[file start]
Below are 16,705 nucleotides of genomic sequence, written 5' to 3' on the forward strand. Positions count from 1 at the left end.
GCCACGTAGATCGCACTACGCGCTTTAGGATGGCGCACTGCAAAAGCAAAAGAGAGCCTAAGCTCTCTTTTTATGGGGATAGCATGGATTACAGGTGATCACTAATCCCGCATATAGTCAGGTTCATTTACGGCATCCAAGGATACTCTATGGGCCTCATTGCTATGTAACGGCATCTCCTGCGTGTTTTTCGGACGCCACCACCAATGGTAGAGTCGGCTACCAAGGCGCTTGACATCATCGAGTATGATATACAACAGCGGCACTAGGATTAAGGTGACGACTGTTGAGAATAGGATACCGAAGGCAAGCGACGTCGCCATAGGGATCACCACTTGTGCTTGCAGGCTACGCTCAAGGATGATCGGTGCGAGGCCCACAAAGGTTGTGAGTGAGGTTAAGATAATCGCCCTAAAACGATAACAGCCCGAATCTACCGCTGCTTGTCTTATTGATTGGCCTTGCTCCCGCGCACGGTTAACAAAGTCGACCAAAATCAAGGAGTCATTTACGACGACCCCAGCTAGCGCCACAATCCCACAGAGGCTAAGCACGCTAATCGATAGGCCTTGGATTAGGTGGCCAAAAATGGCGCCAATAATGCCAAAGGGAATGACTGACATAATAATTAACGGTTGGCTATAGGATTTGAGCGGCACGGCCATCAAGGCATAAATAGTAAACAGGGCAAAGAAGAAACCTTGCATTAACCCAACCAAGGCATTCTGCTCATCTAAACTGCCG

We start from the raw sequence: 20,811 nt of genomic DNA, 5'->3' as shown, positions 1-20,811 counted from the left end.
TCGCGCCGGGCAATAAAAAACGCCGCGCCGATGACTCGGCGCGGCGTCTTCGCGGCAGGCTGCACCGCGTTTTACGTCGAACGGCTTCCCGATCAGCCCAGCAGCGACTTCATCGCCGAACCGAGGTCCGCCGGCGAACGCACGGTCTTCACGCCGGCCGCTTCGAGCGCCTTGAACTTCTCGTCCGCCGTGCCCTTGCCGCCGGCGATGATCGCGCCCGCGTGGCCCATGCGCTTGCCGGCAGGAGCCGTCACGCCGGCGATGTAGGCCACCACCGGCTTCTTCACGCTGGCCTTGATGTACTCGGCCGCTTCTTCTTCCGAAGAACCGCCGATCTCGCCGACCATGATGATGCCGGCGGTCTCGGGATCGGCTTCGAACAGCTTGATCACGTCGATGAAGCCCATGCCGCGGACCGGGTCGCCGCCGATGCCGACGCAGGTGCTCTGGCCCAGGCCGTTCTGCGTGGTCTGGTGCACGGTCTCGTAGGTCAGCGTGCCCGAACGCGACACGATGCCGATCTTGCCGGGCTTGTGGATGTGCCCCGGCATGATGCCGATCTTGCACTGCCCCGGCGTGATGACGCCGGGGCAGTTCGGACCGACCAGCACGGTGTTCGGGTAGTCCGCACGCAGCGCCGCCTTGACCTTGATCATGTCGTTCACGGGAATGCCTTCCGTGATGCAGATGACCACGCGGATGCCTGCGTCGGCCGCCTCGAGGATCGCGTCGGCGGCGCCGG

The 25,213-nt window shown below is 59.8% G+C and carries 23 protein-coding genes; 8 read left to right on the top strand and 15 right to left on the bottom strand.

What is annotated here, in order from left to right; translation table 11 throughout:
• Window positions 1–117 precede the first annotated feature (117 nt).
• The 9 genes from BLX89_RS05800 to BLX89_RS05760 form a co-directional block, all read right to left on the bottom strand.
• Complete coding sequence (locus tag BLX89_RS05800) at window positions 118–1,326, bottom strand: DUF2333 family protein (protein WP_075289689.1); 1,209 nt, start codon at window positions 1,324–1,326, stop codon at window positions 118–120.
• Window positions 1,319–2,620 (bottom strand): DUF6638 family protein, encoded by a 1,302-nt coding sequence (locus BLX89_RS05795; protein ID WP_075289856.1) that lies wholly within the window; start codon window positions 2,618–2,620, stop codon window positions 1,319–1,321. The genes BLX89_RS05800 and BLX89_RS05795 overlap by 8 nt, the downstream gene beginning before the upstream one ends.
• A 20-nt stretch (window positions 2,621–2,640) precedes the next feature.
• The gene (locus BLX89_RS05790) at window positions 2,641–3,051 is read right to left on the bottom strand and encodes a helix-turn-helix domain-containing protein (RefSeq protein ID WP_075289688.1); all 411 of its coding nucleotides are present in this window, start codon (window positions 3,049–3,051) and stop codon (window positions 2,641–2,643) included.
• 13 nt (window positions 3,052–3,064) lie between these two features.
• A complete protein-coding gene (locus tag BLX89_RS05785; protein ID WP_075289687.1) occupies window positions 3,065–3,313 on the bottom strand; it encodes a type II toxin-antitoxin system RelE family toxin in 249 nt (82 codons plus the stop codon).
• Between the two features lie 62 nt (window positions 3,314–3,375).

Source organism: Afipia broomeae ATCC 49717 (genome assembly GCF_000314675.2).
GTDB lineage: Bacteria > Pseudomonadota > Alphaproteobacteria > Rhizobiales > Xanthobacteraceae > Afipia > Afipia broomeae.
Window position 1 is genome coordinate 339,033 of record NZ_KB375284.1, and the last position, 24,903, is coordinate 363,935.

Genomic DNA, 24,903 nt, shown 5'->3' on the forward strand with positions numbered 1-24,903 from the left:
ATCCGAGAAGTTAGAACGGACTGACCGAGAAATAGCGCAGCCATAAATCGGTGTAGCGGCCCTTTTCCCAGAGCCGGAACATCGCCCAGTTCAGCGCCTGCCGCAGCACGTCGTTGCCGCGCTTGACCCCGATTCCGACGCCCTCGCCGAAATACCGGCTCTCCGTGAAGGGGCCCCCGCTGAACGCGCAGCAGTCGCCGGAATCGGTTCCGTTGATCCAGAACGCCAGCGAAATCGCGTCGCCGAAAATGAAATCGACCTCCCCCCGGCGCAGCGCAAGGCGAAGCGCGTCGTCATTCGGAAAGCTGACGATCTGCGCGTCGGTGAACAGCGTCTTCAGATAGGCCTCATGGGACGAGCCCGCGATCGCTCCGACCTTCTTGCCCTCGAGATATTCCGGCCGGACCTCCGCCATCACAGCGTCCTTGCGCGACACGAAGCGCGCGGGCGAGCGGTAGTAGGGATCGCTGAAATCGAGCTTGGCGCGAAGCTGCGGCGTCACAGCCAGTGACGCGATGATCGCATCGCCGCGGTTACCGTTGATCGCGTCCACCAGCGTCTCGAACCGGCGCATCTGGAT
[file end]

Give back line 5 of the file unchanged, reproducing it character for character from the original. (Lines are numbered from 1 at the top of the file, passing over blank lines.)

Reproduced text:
The 25,213-nt window shown below is 59.8% G+C and carries 23 protein-coding genes; 8 read left to right on the top strand and 15 right to left on the bottom strand.